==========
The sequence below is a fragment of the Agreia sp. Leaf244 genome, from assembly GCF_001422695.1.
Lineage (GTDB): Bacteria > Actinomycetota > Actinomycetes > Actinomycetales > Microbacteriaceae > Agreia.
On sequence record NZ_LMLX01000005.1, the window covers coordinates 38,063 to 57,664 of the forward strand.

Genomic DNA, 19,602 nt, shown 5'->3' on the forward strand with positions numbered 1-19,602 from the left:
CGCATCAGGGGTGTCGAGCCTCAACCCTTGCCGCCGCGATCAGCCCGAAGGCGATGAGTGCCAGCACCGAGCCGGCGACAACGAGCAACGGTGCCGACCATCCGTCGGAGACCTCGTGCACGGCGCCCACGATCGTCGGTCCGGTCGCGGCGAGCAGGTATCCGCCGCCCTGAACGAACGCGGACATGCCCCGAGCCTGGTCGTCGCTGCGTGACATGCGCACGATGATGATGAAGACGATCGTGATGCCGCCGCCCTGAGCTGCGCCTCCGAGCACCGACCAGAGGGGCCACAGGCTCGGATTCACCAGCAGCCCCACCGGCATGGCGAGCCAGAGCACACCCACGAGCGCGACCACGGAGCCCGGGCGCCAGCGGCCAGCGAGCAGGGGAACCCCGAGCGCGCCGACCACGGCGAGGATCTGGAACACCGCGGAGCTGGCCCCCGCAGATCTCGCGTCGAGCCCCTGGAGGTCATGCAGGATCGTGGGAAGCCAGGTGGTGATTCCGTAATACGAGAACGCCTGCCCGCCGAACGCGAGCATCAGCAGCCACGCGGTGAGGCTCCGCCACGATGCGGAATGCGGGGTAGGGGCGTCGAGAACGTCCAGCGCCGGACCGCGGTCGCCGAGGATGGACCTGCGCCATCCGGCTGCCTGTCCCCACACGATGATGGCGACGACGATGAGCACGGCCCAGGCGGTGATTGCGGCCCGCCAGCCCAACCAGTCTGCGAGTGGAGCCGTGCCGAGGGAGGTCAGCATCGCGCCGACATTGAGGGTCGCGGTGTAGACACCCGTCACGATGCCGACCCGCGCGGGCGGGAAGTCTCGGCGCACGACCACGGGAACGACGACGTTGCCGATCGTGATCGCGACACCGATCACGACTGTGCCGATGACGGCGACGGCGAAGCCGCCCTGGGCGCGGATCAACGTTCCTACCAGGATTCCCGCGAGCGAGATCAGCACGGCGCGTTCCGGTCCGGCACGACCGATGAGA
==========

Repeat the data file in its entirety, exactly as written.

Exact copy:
The sequence below is a fragment of the Agreia sp. Leaf244 genome, from assembly GCF_001422695.1.
Lineage (GTDB): Bacteria > Actinomycetota > Actinomycetes > Actinomycetales > Microbacteriaceae > Agreia.
On sequence record NZ_LMLX01000005.1, the window covers coordinates 38,063 to 57,664 of the forward strand.

Genomic DNA, 19,602 nt, shown 5'->3' on the forward strand with positions numbered 1-19,602 from the left:
CGCATCAGGGGTGTCGAGCCTCAACCCTTGCCGCCGCGATCAGCCCGAAGGCGATGAGTGCCAGCACCGAGCCGGCGACAACGAGCAACGGTGCCGACCATCCGTCGGAGACCTCGTGCACGGCGCCCACGATCGTCGGTCCGGTCGCGGCGAGCAGGTATCCGCCGCCCTGAACGAACGCGGACATGCCCCGAGCCTGGTCGTCGCTGCGTGACATGCGCACGATGATGATGAAGACGATCGTGATGCCGCCGCCCTGAGCTGCGCCTCCGAGCACCGACCAGAGGGGCCACAGGCTCGGATTCACCAGCAGCCCCACCGGCATGGCGAGCCAGAGCACACCCACGAGCGCGACCACGGAGCCCGGGCGCCAGCGGCCAGCGAGCAGGGGAACCCCGAGCGCGCCGACCACGGCGAGGATCTGGAACACCGCGGAGCTGGCCCCCGCAGATCTCGCGTCGAGCCCCTGGAGGTCATGCAGGATCGTGGGAAGCCAGGTGGTGATTCCGTAATACGAGAACGCCTGCCCGCCGAACGCGAGCATCAGCAGCCACGCGGTGAGGCTCCGCCACGATGCGGAATGCGGGGTAGGGGCGTCGAGAACGTCCAGCGCCGGACCGCGGTCGCCGAGGATGGACCTGCGCCATCCGGCTGCCTGTCCCCACACGATGATGGCGACGACGATGAGCACGGCCCAGGCGGTGATTGCGGCCCGCCAGCCCAACCAGTCTGCGAGTGGAGCCGTGCCGAGGGAGGTCAGCATCGCGCCGACATTGAGGGTCGCGGTGTAGACACCCGTCACGATGCCGACCCGCGCGGGCGGGAAGTCTCGGCGCACGACCACGGGAACGACGACGTTGCCGATCGTGATCGCGACACCGATCACGACTGTGCCGATGACGGCGACGGCGAAGCCGCCCTGGGCGCGGATCAACGTTCCTACCAGGATTCCCGCGAGCGAGATCAGCACGGCGCGTTCCGGTCCGGCACGACCGATGAGA